Local Elections Scotland 2021

Boris Johnson slams prospect of Scottish second referendum as ‘irresponsible and reckless’ as Nicola Sturgeon fights for a majority amid claims that SNP could miss out by ONE seat

  • Polls suggest the SNP could fall short of a majority by the tiniest of margins 
  • Sturgeon wants a mandate to hold a new independence referendum 
  • Having to govern with an SNP/Green coalition would weaken her position 
  • Boris Johnson has insisted he would not support another independence vote 

Boris Johnson has set himself on course for a constitutional clash with Nicola Sturgeon if she pushes ahead with plans for a second Scottish independence referendum – which the PM has called ‘irresponsible and reckless’.

Counting continues in the Scottish parliamentary contest, with the SNP leader’s hopes of achieving a majority on a knife edge, after a poll predicted the party could miss out by just one seat. 

But it is still highly likely the SNP will win its fourth term in power at Holyrood, and Ms Sturgeon said ‘when the time is right’ she will offer Scots ‘the choice of a better future’ in a second independence referendum.

But Mr Johnson has insisted he would not support another independence vote, saying a referendum would be ‘irresponsible and reckless’ in the ‘current context’ following the pandemic.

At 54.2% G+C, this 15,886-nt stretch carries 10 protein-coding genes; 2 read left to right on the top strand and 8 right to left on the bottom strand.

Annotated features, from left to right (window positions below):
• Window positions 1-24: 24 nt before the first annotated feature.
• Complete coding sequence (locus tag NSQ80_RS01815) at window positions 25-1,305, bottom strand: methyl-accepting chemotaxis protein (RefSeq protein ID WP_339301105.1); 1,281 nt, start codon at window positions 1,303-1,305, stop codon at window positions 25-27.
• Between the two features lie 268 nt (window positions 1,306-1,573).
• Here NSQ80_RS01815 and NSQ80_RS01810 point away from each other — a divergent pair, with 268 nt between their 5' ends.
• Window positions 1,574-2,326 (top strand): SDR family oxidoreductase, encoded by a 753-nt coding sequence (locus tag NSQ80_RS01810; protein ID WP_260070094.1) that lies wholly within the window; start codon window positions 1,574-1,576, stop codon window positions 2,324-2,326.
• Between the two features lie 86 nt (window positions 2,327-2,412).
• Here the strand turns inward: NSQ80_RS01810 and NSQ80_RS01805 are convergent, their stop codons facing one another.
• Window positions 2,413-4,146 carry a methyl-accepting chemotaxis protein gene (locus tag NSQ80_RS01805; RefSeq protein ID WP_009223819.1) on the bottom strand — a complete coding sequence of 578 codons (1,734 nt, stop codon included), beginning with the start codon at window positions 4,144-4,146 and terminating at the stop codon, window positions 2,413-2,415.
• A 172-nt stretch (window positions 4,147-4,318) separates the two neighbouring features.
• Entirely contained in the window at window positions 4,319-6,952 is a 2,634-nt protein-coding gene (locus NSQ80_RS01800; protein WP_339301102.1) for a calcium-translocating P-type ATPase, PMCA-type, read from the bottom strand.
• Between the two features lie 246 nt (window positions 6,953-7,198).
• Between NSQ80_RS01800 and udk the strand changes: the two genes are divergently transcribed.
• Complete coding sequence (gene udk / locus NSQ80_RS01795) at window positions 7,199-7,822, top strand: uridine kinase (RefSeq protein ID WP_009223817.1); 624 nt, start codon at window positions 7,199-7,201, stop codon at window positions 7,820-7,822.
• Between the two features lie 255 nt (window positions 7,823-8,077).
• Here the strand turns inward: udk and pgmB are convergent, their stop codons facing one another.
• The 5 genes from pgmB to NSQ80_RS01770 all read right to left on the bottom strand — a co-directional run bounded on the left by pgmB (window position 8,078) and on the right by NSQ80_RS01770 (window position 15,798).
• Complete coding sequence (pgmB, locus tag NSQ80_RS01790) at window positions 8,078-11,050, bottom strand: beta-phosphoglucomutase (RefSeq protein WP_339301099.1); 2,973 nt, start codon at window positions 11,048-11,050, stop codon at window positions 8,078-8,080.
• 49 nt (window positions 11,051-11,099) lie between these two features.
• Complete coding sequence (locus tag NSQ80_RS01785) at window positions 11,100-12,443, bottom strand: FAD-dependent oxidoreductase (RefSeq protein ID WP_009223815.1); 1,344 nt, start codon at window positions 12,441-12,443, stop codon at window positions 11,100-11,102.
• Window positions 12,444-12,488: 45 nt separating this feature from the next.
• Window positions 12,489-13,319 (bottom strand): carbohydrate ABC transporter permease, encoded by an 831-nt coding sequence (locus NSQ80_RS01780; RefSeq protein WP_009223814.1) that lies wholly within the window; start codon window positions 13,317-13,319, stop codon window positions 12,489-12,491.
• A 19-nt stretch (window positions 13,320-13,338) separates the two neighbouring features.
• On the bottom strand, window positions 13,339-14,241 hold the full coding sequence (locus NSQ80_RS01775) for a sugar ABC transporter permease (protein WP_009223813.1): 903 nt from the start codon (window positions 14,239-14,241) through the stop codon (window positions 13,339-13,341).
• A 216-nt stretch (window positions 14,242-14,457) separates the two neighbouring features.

Pressed on what he would do if Ms Sturgeon pushed ahead with a referendum without Westminster’s consent, he told the Daily Telegraph: ‘Well, as I say, I think that there’s no case now for such a thing… I don’t think it’s what the times call for at all.’ 

Ms Sturgeon countered, telling Channel 4: ‘If this was in almost any other democracy in the world it would be an absurd discussion.

‘If people in Scotland vote for a pro-independence majority in the Scottish Parliament, no politician has got the right to stand in the way of that.’ 

After 48 of the 73 constituency results in Scotland were declared on Friday, the SNP had 39 seats, Liberal Democrats four, Conservatives three and Labour two   

Miss Sturgeon’s hopes of winning an overall majority for the SNP at Holyrood election are hanging in the balance – despite her party making gains from its rivals.

Boris Johnson has insisted he would not support another independence vote, saying a referendum would be ‘irresponsible and reckless’ in the ‘current context’ following the pandemic

The SNP leader’s hopes of achieving a majority on a knife edge, after a poll predicted the party could miss out by just one seat 

The SNP picked up key seats in Edinburgh Central – where former SNP Westminster leader Angus Robertson replaced the one time Scottish Tory boss Ruth Davidson – as well as as in Ayr and East Lothian.

But under Holyrood’s proportional representation system, those successes could see it lose seats on the regional list ballot.

With 47 constituency results declared today, the SNP have won 38 seats, with the Liberal Democrats on four, the Conservatives with three and Labour two.    

Meanwhile, Labour’s Jackie Baillie held on to her Dumbarton constituency – which had been the most marginal seat in all of Scotland and a top target for the SNP.

Ms Baillie had a majority of just 109 from the 2016 Scottish Parliament election, but increased that 1,483. 

With some constituencies still to be counted on Saturday, when the crucial regional list results will also be declared, Ms Sturgeon said it was ‘not impossible’.